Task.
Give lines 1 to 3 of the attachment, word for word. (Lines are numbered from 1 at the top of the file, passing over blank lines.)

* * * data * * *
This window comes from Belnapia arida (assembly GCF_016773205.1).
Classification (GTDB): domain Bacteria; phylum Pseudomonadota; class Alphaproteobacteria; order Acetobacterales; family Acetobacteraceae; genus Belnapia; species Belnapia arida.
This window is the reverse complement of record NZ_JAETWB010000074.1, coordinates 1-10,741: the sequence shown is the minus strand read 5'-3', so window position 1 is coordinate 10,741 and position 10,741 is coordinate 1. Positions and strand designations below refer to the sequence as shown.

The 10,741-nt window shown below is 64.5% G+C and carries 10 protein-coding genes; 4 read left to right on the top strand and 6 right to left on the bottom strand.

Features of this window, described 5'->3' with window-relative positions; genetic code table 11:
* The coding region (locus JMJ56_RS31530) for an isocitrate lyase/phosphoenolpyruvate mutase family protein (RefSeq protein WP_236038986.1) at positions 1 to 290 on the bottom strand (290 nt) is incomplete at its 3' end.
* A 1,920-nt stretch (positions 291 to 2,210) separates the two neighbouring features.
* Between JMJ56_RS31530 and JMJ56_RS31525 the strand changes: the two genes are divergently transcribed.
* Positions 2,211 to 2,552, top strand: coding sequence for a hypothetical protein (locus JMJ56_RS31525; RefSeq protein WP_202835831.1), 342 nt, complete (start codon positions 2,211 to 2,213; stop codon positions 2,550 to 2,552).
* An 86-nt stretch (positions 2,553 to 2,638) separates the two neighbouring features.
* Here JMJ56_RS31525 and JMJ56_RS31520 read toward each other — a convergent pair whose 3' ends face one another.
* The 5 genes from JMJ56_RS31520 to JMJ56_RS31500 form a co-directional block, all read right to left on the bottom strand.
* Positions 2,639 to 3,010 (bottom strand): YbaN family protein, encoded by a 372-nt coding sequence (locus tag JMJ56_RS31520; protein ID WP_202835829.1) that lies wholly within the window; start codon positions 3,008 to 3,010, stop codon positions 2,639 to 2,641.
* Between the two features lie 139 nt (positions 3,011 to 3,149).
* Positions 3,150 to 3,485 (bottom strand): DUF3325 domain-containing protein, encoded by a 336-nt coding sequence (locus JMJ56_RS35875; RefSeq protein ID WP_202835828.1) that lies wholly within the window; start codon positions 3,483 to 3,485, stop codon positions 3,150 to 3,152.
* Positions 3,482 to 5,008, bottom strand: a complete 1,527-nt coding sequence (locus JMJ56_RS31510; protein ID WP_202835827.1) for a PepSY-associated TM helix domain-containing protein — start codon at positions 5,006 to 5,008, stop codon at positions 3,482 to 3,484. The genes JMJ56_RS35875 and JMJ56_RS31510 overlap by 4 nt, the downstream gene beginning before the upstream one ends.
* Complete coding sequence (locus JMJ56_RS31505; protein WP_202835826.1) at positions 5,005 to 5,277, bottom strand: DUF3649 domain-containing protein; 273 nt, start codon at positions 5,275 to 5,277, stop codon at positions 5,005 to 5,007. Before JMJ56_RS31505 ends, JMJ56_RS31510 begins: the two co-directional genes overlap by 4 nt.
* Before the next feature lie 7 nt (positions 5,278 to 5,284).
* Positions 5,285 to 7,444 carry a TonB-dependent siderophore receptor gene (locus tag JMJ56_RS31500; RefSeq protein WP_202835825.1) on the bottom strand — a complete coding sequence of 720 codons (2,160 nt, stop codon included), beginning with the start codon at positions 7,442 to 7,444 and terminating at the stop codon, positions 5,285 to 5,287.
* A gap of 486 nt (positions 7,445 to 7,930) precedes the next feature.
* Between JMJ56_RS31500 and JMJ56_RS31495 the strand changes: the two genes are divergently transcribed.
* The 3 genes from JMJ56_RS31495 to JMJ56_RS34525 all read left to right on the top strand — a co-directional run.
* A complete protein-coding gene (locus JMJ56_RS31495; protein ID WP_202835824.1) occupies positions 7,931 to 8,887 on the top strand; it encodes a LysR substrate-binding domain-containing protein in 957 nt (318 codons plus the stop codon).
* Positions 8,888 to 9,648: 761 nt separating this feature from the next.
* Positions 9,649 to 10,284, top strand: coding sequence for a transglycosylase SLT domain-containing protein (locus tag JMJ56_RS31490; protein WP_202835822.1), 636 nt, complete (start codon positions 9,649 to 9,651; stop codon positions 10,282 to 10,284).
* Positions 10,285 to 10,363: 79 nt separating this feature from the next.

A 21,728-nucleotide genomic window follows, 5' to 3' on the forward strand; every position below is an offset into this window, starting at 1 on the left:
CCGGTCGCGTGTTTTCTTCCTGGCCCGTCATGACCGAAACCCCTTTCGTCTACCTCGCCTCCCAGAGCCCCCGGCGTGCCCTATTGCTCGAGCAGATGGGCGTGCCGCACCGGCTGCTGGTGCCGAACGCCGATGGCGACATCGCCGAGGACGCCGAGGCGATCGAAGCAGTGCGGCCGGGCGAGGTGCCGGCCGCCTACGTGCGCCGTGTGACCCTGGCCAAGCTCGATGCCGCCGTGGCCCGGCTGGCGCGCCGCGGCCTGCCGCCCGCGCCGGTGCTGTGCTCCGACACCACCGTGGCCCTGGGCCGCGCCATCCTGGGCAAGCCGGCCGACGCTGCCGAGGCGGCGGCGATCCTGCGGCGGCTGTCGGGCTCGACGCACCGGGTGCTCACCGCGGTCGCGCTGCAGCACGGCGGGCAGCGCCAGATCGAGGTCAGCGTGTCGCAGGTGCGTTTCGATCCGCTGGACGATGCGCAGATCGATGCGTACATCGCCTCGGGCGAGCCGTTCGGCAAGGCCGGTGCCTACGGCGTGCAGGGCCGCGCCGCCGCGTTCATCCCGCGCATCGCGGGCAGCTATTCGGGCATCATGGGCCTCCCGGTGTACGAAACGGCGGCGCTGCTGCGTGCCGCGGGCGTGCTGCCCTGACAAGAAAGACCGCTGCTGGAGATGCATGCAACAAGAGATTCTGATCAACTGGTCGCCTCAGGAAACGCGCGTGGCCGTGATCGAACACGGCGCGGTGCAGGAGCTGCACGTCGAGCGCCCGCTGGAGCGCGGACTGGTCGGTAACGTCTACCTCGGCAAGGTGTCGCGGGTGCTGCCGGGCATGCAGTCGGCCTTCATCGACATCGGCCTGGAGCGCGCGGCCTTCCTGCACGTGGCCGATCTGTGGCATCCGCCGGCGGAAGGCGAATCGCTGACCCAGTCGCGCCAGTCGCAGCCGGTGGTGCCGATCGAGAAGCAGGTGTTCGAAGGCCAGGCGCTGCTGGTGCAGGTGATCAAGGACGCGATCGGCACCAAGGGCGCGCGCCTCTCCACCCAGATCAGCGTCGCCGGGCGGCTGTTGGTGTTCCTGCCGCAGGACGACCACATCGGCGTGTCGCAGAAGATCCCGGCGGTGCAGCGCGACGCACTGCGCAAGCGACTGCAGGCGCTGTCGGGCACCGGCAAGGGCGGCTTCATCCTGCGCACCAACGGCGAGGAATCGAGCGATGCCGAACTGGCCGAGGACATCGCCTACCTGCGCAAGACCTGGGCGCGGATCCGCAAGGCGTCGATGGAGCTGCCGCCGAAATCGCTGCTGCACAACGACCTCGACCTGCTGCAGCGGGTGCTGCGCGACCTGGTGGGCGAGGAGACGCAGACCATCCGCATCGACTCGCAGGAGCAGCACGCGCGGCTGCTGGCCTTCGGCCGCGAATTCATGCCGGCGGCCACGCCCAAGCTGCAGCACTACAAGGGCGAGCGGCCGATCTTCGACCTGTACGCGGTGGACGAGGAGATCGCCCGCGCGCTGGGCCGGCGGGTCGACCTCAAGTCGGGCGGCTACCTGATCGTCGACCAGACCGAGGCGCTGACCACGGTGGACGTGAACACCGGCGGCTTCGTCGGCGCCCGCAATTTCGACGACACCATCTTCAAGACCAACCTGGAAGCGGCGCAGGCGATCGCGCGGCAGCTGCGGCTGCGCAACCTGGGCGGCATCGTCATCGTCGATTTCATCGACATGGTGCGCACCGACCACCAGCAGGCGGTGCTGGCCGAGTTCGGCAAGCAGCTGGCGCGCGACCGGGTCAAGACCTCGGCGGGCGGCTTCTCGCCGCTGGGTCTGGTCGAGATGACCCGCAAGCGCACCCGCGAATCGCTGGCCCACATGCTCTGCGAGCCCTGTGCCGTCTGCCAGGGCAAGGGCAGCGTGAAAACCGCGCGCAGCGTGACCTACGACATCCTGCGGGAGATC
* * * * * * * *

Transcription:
This window comes from Belnapia arida (assembly GCF_016773205.1).
Classification (GTDB): domain Bacteria; phylum Pseudomonadota; class Alphaproteobacteria; order Acetobacterales; family Acetobacteraceae; genus Belnapia; species Belnapia arida.
This window is the reverse complement of record NZ_JAETWB010000074.1, coordinates 1-10,741: the sequence shown is the minus strand read 5'-3', so window position 1 is coordinate 10,741 and position 10,741 is coordinate 1. Positions and strand designations below refer to the sequence as shown.